This is especially important for youth. Often adults tend to trivialize the problems that adolescents face because hindsight has revealed that the problem is not a crisis. Remember--> the person feels that whatever the situation is it is worth ending their life- that's the magnitude of the problem for them.
Offer HOPE in any form possible. Offer Another Solution to the Problem
After you have asked the question then ask:
Will you let me go with you to get help?
Will you let me help you get help?
MAKE yourself a part of the solution and this will make the person feel less alone and give them hope that there is a solution other than suicide. "One of the very best strategies for preventing suicide is to help the person change the perception of the situation, to show them that there are other possible ways of seeing things, and/or redefining what is unbearable."
Dr. Edwin Shneidman
The Suicidal Mind Suicidal people often believe they cannot be helped, so you may have to do more to help them. The best referral involves taking the person to someone who can help. The third best referral is to give referral information to try and get a good faith commitment not to complete or attempt suicide. Any willingness to accept help at some time, even if in the future, is a good outcome. The next best referral is getting a commitment from them to accept help, then making arrangements to get help. R-Refer Reinforce HOPE, Understanding & Love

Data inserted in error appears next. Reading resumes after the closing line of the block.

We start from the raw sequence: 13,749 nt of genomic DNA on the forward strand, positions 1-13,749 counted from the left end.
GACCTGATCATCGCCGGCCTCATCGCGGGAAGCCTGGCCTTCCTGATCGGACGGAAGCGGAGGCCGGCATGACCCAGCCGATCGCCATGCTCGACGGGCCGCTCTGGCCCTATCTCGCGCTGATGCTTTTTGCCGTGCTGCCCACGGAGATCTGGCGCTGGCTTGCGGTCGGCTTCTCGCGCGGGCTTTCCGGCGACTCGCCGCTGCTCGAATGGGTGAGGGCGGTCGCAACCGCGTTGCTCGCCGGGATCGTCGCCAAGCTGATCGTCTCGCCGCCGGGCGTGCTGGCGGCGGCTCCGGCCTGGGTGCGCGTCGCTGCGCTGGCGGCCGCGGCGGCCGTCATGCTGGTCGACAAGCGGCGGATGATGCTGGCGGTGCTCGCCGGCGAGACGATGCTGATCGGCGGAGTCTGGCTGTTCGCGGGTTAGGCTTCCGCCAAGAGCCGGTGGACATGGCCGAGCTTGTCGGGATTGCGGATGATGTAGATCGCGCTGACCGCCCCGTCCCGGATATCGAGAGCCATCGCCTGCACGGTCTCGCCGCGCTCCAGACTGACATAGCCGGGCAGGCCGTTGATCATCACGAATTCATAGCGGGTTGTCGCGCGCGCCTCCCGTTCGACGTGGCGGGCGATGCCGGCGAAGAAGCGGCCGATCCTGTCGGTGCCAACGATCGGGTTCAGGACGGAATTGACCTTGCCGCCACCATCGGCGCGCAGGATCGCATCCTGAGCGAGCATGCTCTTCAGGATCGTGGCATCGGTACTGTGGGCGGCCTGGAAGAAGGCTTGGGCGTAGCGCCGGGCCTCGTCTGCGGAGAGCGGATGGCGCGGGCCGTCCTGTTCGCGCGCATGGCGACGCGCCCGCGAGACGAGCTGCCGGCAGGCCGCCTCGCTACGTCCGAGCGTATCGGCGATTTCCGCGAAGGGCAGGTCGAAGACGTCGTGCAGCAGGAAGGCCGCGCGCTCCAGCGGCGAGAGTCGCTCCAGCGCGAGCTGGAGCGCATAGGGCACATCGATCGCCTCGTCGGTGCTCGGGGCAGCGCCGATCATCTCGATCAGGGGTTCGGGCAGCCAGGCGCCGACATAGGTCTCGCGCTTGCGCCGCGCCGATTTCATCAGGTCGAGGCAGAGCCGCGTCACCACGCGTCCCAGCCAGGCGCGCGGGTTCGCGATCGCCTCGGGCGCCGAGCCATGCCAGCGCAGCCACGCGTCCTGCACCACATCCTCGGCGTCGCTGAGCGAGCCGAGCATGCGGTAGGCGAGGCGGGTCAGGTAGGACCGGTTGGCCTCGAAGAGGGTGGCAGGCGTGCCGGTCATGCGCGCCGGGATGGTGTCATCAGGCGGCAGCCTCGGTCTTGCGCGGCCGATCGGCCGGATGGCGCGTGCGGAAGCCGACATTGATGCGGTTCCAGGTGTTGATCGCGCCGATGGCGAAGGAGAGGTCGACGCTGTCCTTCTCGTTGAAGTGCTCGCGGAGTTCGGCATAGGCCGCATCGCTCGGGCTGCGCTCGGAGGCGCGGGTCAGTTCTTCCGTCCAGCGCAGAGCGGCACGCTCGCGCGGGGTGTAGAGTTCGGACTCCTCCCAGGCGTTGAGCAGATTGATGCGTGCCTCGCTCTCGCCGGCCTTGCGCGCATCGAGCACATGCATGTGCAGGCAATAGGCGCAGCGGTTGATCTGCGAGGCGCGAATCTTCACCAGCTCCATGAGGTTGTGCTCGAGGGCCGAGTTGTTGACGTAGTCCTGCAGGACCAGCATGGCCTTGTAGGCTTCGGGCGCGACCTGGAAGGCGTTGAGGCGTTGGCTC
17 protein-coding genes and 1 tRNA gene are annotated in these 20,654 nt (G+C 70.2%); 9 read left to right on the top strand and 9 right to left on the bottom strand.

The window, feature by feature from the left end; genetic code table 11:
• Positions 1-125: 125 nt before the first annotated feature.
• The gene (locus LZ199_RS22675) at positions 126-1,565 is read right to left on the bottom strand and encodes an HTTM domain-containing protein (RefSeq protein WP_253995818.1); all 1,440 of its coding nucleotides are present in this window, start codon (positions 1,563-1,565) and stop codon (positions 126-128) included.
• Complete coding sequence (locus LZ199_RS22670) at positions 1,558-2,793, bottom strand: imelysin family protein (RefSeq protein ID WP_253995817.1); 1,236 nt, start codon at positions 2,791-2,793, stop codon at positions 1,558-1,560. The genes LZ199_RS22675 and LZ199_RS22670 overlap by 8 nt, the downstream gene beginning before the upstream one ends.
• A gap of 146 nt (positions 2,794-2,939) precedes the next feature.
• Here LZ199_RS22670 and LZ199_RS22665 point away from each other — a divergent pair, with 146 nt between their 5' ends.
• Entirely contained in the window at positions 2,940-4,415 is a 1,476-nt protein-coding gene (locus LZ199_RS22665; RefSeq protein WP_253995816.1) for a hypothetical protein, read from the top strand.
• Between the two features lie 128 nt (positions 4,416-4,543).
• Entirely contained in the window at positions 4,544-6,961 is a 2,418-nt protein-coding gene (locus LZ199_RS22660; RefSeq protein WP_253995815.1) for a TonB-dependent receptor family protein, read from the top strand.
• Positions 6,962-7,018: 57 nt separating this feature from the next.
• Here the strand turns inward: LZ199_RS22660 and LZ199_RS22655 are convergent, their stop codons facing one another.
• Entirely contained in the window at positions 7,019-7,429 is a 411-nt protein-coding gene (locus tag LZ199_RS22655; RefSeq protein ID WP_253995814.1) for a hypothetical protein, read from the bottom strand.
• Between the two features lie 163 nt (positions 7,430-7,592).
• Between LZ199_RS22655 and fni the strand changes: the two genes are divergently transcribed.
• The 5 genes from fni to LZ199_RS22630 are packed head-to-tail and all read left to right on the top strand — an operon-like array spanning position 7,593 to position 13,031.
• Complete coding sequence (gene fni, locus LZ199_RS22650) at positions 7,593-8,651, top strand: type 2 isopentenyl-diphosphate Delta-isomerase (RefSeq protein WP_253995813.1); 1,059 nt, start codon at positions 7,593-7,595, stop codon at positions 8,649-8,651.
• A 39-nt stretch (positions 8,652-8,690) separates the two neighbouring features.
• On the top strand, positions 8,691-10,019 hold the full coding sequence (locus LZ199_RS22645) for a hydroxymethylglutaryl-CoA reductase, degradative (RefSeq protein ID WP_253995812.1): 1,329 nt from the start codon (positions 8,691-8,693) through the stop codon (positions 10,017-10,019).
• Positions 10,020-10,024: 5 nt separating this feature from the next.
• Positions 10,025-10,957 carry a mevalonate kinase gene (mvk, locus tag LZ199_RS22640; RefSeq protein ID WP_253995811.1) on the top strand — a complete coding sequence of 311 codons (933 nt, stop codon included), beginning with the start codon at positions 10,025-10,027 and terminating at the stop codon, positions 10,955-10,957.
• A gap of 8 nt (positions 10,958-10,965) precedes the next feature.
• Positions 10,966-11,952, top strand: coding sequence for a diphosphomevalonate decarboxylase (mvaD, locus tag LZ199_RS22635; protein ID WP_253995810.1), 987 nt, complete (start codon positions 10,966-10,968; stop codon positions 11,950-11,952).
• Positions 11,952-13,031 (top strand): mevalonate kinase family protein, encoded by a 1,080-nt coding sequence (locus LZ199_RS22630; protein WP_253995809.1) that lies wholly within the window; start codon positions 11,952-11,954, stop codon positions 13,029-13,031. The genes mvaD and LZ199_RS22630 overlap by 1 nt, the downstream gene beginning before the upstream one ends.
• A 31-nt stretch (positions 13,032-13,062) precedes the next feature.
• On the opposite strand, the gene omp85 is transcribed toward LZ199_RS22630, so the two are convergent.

Let the person know that you want them to live, that you are on their side and want to help them get through the struggle.
Stress the value that the person has at school, work, etc.
Get other people involved:
Doctor Resources: Crisis Line
1-800-928-8000 LGBTQ Resources Jeffrey White
www.thenestlexington.org Increased Isolation
Withdrawal from favorite activities
Loss of motivation
Feelings of self-hatred
Lack of direction Questions???
Jessica Miller, J.D.
Bluegrass Prevention Center